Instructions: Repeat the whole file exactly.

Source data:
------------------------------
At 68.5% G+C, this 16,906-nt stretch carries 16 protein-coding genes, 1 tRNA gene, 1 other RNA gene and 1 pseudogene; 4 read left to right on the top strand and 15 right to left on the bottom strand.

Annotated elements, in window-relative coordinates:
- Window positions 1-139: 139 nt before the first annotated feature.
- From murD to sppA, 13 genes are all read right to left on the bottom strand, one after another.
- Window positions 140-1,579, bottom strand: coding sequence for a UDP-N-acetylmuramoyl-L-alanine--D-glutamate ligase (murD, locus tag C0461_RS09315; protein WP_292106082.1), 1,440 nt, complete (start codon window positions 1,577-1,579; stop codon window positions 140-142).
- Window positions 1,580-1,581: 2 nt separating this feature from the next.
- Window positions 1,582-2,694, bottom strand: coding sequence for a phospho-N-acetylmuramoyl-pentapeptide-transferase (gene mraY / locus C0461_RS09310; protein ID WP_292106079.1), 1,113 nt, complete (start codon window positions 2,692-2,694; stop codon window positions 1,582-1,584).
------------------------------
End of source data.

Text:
At 68.5% G+C, this 16,906-nt stretch carries 16 protein-coding genes, 1 tRNA gene, 1 other RNA gene and 1 pseudogene; 4 read left to right on the top strand and 15 right to left on the bottom strand.

Annotated elements, in window-relative coordinates:
- Window positions 1-139: 139 nt before the first annotated feature.
- From murD to sppA, 13 genes are all read right to left on the bottom strand, one after another.
- Window positions 140-1,579, bottom strand: coding sequence for a UDP-N-acetylmuramoyl-L-alanine--D-glutamate ligase (murD, locus tag C0461_RS09315; protein WP_292106082.1), 1,440 nt, complete (start codon window positions 1,577-1,579; stop codon window positions 140-142).
- Window positions 1,580-1,581: 2 nt separating this feature from the next.
- Window positions 1,582-2,694, bottom strand: coding sequence for a phospho-N-acetylmuramoyl-pentapeptide-transferase (gene mraY / locus C0461_RS09310; protein ID WP_292106079.1), 1,113 nt, complete (start codon window positions 2,692-2,694; stop codon window positions 1,582-1,584).